This humorously named man is Fleetus Lee Gobble, a resident of Forsythe County, North Carolina who served nearly 20 years in his states House of Representatives. The North Carolina manual mentioned above is one in a large series of state books which can be located on archive.com. The state manuals located on said website span from 1917 up until the mid-1970s and over 30 interestingly named political figures have been discovered in them thus far! Of these new "discoveries" the name of Fleetus Lee Gobble is by far the strangest. Mr. Gobble is also notable for being the only politician profiled here thus far who was a barber by trade.
This uniquely named politician was born on New Years Day 1891 in Davidson County, North Carolina, a son of John H. and Frances Foster Gobble. Fleetus attended schools local to the Davidson County area and in 1911 began studying at the Atlanta Barber College. After completing his studies at the Barber College Gobble married in 1913 to Ms. Lena Blanche Evans (1888-1975) and this union eventually produced three children, Juanita (1914-1989), Fleetus Lee (1919-1986) and James Franklin (1922-1989).
Throughout the succeeding years, Gobble put his education at the earlier mentioned Barber's College to good use, as he became quite the notable barber in the Forsythe County area. The North Carolina State Archives (which houses Gobble's papers and business correspondence) gives note that he was the owner of a chain of barbershops as well as two schools of cosmetology! Gobble was also a member of the Associated Master Barbers of America and later served as the president of the State Association of Master Barbers from 1934-1935.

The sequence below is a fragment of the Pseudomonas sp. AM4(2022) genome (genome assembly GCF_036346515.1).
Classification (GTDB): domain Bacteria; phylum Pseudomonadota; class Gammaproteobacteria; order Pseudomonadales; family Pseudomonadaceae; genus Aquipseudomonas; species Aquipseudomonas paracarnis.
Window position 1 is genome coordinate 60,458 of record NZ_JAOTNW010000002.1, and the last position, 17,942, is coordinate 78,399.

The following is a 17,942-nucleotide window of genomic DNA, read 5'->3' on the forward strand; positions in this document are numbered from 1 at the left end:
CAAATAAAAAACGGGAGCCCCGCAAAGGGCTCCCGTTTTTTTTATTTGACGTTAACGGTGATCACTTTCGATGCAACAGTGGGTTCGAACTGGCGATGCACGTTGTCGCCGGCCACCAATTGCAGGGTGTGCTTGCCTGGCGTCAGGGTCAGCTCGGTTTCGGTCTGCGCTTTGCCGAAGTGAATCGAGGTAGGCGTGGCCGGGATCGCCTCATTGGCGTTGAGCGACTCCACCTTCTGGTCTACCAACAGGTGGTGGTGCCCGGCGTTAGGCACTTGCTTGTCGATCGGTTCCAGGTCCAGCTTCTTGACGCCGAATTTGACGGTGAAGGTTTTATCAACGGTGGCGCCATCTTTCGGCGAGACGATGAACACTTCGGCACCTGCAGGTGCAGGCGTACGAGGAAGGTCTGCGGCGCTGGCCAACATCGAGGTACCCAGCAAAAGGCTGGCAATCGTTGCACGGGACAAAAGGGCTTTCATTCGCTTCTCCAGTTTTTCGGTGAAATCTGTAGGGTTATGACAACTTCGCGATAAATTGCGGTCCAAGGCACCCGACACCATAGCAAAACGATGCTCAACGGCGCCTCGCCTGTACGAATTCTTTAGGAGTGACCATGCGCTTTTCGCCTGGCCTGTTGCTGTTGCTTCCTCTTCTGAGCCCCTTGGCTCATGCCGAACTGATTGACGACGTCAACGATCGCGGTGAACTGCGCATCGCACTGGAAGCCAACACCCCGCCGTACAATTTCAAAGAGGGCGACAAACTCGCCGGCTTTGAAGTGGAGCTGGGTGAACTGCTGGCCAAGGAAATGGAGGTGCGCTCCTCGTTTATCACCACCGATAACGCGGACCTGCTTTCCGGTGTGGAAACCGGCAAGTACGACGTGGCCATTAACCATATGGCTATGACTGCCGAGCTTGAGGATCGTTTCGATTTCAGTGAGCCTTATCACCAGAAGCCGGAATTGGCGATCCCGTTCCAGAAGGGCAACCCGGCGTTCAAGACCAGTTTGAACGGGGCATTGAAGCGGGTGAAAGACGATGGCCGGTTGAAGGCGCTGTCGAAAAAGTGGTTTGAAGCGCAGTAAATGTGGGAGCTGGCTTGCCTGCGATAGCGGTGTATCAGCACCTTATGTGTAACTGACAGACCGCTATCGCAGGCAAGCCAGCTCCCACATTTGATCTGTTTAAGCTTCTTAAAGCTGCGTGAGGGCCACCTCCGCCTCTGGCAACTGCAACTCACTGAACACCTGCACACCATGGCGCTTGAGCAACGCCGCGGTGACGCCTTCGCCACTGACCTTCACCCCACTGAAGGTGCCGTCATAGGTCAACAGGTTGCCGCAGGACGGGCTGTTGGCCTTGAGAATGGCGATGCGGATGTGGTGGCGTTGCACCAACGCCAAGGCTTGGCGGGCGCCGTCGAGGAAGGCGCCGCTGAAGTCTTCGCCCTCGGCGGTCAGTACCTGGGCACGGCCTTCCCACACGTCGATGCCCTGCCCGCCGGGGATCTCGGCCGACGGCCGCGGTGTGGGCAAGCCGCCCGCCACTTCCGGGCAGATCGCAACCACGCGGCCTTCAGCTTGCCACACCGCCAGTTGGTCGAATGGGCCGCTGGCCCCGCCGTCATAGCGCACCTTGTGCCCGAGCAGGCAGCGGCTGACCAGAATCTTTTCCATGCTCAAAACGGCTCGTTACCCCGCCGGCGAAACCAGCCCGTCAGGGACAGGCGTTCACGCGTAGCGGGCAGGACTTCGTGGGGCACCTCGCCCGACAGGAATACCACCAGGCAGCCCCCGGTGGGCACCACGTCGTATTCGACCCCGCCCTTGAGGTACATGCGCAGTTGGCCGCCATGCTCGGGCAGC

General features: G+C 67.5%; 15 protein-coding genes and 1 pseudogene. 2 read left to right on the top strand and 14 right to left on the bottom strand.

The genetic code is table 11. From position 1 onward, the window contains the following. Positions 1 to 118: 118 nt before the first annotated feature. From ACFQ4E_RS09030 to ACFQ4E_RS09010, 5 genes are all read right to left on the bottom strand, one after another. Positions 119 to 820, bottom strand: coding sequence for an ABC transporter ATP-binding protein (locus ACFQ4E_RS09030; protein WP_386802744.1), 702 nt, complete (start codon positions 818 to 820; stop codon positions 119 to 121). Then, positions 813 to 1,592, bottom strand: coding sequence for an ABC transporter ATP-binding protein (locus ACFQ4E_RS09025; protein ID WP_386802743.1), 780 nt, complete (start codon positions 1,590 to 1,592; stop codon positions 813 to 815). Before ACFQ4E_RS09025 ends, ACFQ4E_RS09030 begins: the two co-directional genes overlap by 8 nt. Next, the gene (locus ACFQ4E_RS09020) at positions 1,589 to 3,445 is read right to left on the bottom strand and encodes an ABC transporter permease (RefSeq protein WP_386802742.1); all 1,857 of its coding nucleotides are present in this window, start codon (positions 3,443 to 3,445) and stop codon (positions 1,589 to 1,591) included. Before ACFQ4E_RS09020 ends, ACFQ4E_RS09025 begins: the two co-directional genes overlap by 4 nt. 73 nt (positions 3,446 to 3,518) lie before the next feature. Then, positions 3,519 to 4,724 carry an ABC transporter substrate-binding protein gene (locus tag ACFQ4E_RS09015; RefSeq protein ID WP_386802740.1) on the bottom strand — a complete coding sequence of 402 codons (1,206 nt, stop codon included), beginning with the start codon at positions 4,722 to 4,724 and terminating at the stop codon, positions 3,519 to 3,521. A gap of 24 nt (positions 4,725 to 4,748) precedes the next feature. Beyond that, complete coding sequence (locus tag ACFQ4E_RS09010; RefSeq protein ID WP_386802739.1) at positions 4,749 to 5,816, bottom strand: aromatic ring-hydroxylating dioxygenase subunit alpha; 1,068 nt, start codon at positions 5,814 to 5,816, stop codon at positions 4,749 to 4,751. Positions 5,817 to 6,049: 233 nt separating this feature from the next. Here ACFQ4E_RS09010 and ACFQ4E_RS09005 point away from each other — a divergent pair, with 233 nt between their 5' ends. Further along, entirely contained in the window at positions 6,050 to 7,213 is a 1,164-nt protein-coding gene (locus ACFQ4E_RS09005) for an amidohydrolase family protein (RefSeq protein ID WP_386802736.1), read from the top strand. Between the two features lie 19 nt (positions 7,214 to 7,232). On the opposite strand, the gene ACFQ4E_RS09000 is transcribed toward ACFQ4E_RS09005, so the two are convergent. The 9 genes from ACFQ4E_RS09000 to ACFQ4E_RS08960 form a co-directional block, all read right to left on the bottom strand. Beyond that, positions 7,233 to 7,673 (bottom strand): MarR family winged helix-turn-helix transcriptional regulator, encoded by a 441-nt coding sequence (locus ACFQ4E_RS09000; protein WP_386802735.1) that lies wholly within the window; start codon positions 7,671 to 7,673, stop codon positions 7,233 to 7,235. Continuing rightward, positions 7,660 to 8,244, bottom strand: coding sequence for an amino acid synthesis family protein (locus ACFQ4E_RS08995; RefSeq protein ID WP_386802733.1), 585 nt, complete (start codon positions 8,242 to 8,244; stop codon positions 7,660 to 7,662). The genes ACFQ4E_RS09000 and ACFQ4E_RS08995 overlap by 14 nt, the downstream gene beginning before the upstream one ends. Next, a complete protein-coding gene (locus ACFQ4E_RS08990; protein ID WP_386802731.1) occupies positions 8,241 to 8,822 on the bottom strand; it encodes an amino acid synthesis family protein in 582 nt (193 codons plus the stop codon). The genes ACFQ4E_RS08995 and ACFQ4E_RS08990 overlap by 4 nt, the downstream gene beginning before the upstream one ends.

In addition to his professional and business activities, Fleetus L. Gobble was also quite prominent in state politics. In 1941 the citizens of Forsythe County elected him to the North Carolina State House of Representatives to the first of many terms. His service in the state legislature was almost continuous (with the exception of the 1947-49 session), and during his lengthy service Gobble held a seat on the committee of House Appropriations and later chaired the committee on House Enrolled Bills.
Gobble's name as it appeared in a 1951 North Carolina state manual.
Late in his service in the legislature Gobble was appointed by then North Carolina Governor (and later Attorney General) Luther Hartwell Hodges to the position of trustee for the Winston-Salem Teachers College in 1955. He served a four-year term in this post, which concluded on June 30, 1959. Fleetus Lee Gobble died of a heart attack in Raleigh on March 1, 1961 at age 70. He was still serving in the legislature at the time of his death and he was subsequently buried in the Mount Olivet United Methodist Church Cemetery in Davidson County, North Carolina. The portrait of Gobble above was discovered in a 1945 North Carolina manual, and this same picture appeared in subsequent editions of this state book as his official legislative portrait. I must also note that these manuals offer up the only substantial "biography" on Gobble available online!
Gobble's obituary as it appeared on the front page of the Rocky Mount Evening Telegram in 1961.